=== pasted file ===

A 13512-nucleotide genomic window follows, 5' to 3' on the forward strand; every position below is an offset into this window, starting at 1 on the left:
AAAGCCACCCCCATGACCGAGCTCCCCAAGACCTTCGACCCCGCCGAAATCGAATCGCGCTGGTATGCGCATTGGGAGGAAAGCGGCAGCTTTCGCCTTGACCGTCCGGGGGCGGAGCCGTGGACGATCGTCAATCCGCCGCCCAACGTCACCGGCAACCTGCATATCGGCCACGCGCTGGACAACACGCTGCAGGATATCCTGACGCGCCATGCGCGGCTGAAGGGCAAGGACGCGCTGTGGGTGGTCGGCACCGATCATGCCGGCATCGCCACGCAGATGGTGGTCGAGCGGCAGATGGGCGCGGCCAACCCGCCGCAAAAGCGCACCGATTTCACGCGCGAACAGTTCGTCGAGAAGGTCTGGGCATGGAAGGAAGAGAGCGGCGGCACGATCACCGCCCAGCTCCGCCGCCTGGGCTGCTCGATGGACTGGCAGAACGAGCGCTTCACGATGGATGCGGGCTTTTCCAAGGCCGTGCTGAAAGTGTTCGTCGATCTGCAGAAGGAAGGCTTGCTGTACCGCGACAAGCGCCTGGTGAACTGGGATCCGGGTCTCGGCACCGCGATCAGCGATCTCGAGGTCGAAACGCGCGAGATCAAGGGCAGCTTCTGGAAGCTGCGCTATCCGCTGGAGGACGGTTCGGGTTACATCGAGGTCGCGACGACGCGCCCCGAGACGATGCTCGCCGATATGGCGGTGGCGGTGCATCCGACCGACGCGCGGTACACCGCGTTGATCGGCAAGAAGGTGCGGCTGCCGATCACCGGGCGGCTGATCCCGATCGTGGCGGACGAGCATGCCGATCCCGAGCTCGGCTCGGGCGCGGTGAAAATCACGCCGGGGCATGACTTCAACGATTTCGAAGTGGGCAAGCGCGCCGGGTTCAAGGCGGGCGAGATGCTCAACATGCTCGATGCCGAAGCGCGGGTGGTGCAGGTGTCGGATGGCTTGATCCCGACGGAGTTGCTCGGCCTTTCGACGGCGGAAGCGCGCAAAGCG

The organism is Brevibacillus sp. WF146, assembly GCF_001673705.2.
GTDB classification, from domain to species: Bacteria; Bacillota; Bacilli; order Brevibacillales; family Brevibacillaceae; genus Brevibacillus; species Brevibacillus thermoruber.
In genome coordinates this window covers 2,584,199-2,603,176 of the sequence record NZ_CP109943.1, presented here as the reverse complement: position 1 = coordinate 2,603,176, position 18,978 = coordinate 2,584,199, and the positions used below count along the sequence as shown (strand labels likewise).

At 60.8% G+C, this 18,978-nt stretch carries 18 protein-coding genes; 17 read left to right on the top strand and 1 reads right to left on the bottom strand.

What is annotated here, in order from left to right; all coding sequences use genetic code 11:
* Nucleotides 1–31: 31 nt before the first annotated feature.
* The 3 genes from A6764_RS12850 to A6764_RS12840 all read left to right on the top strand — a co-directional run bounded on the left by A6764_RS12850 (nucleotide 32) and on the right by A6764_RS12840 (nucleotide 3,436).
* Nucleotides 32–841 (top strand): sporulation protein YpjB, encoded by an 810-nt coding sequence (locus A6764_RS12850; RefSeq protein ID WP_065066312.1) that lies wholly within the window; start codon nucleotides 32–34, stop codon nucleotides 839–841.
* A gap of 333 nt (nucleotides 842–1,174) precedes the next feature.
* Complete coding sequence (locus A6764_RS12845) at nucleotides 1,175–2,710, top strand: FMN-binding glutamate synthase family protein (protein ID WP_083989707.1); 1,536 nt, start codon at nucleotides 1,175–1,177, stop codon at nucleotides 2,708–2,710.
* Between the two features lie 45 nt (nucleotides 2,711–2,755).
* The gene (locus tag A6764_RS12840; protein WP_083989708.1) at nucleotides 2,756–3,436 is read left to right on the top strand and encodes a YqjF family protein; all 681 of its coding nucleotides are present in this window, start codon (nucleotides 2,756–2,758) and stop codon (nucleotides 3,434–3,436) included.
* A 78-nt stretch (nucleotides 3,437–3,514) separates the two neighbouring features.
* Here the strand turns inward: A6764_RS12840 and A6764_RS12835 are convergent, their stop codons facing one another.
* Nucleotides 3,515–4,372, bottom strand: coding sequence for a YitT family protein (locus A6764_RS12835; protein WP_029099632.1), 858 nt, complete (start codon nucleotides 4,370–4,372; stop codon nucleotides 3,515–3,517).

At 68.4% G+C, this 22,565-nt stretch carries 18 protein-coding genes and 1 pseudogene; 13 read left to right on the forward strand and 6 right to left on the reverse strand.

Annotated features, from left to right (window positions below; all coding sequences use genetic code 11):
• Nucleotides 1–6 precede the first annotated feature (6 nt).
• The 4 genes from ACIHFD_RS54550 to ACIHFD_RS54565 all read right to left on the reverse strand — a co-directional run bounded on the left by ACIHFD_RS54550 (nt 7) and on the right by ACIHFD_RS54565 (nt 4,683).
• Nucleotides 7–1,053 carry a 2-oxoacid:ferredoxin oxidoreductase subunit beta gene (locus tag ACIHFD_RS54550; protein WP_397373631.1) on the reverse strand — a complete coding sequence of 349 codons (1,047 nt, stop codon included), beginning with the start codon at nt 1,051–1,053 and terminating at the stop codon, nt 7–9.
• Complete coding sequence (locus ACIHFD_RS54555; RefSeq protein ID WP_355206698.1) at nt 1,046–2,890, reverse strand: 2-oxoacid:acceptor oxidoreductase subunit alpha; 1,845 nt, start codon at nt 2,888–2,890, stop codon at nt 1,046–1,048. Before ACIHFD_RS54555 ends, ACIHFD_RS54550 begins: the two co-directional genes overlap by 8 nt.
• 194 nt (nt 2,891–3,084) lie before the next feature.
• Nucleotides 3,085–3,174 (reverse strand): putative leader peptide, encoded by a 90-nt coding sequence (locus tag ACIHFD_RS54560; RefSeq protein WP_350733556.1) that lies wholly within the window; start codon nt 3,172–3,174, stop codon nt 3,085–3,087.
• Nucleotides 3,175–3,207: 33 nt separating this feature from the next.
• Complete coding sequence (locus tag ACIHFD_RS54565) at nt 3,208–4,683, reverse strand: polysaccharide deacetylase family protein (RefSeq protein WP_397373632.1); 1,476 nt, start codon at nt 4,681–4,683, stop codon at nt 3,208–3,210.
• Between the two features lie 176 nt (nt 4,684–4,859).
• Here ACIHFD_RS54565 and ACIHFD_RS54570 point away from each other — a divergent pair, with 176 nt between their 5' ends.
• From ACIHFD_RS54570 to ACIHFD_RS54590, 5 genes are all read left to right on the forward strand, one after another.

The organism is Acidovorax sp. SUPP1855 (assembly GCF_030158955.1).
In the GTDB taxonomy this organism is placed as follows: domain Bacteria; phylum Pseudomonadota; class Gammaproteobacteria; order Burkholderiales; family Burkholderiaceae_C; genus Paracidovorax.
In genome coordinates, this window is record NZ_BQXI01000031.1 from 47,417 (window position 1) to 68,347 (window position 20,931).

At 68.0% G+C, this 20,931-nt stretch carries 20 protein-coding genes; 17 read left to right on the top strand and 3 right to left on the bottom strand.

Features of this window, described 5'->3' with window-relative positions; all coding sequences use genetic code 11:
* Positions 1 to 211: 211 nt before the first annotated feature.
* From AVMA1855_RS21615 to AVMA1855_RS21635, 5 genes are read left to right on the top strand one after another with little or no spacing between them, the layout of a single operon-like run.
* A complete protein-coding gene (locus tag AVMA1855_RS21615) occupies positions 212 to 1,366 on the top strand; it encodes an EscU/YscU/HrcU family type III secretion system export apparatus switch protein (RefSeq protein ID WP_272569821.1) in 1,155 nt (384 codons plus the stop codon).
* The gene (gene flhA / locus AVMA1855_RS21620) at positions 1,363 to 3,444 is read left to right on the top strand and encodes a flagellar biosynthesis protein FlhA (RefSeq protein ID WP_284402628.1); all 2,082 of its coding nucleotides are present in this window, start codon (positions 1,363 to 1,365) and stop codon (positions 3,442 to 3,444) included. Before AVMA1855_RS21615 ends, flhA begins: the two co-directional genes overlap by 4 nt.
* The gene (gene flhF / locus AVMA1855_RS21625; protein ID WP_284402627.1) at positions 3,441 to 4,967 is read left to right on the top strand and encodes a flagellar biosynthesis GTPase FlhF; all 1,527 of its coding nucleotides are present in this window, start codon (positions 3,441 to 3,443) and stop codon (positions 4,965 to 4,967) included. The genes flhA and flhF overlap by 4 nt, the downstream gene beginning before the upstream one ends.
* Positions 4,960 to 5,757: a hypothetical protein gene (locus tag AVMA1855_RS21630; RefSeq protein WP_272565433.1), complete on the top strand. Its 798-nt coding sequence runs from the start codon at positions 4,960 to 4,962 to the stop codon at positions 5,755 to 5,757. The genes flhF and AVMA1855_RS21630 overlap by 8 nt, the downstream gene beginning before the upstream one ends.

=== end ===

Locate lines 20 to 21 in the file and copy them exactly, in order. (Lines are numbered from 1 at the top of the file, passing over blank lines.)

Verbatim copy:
• Nucleotides 1–6 precede the first annotated feature (6 nt).
• The 4 genes from ACIHFD_RS54550 to ACIHFD_RS54565 all read right to left on the reverse strand — a co-directional run bounded on the left by ACIHFD_RS54550 (nt 7) and on the right by ACIHFD_RS54565 (nt 4,683).